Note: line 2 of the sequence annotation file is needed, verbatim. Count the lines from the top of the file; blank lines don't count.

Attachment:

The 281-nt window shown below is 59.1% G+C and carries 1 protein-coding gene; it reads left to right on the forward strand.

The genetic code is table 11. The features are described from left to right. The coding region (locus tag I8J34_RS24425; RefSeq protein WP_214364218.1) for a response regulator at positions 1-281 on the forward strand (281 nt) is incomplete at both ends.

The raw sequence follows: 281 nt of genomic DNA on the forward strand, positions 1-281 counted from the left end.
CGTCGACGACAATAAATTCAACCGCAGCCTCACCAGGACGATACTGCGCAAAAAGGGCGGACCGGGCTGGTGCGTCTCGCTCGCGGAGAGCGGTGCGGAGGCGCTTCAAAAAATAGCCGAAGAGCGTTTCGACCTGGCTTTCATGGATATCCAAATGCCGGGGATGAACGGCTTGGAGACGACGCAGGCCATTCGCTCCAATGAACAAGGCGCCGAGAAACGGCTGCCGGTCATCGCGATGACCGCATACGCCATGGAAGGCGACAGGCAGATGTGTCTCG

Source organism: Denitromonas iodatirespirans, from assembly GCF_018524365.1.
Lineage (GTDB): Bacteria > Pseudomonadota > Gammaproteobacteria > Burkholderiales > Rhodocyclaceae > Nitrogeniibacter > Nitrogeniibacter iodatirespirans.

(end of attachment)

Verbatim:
The genetic code is table 11. The features are described from left to right. The coding region (locus tag I8J34_RS24425; RefSeq protein WP_214364218.1) for a response regulator at positions 1-281 on the forward strand (281 nt) is incomplete at both ends.